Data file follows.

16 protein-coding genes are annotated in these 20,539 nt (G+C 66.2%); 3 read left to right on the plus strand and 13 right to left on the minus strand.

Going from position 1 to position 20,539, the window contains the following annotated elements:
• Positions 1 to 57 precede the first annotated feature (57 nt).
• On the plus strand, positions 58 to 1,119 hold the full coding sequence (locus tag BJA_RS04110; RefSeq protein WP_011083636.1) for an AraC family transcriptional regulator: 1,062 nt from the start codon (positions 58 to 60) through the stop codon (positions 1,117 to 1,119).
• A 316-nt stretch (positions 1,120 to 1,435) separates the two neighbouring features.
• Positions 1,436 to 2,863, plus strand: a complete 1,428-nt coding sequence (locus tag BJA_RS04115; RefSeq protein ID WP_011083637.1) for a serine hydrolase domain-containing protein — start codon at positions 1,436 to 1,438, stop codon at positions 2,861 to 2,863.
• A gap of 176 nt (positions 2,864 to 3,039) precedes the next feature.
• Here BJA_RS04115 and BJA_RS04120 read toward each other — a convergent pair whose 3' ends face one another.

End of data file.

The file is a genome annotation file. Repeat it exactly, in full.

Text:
16 protein-coding genes are annotated in these 20,539 nt (G+C 66.2%); 3 read left to right on the plus strand and 13 right to left on the minus strand.

Going from position 1 to position 20,539, the window contains the following annotated elements:
• Positions 1 to 57 precede the first annotated feature (57 nt).
• On the plus strand, positions 58 to 1,119 hold the full coding sequence (locus tag BJA_RS04110; RefSeq protein WP_011083636.1) for an AraC family transcriptional regulator: 1,062 nt from the start codon (positions 58 to 60) through the stop codon (positions 1,117 to 1,119).
• A 316-nt stretch (positions 1,120 to 1,435) separates the two neighbouring features.
• Positions 1,436 to 2,863, plus strand: a complete 1,428-nt coding sequence (locus tag BJA_RS04115; RefSeq protein ID WP_011083637.1) for a serine hydrolase domain-containing protein — start codon at positions 1,436 to 1,438, stop codon at positions 2,861 to 2,863.
• A gap of 176 nt (positions 2,864 to 3,039) precedes the next feature.
• Here BJA_RS04115 and BJA_RS04120 read toward each other — a convergent pair whose 3' ends face one another.